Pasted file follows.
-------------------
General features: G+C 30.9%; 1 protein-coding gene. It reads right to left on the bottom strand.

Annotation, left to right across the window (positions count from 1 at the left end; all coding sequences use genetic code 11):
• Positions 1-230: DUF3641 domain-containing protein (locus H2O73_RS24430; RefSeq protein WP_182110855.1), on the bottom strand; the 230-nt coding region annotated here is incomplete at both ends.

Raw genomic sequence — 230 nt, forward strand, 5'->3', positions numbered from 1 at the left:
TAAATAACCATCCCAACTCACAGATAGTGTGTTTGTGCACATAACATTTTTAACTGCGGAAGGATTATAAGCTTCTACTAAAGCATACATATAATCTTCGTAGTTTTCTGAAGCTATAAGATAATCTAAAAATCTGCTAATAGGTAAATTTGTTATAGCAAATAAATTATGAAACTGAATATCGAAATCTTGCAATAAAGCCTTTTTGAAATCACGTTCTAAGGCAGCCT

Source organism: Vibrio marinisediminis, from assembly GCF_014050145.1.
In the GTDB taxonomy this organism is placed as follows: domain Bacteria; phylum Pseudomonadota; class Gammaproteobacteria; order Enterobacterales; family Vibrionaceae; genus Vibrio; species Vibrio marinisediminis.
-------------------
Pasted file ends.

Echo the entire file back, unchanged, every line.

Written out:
General features: G+C 30.9%; 1 protein-coding gene. It reads right to left on the bottom strand.

Annotation, left to right across the window (positions count from 1 at the left end; all coding sequences use genetic code 11):
• Positions 1-230: DUF3641 domain-containing protein (locus H2O73_RS24430; RefSeq protein WP_182110855.1), on the bottom strand; the 230-nt coding region annotated here is incomplete at both ends.

Raw genomic sequence — 230 nt, forward strand, 5'->3', positions numbered from 1 at the left:
TAAATAACCATCCCAACTCACAGATAGTGTGTTTGTGCACATAACATTTTTAACTGCGGAAGGATTATAAGCTTCTACTAAAGCATACATATAATCTTCGTAGTTTTCTGAAGCTATAAGATAATCTAAAAATCTGCTAATAGGTAAATTTGTTATAGCAAATAAATTATGAAACTGAATATCGAAATCTTGCAATAAAGCCTTTTTGAAATCACGTTCTAAGGCAGCCT

Source organism: Vibrio marinisediminis, from assembly GCF_014050145.1.
In the GTDB taxonomy this organism is placed as follows: domain Bacteria; phylum Pseudomonadota; class Gammaproteobacteria; order Enterobacterales; family Vibrionaceae; genus Vibrio; species Vibrio marinisediminis.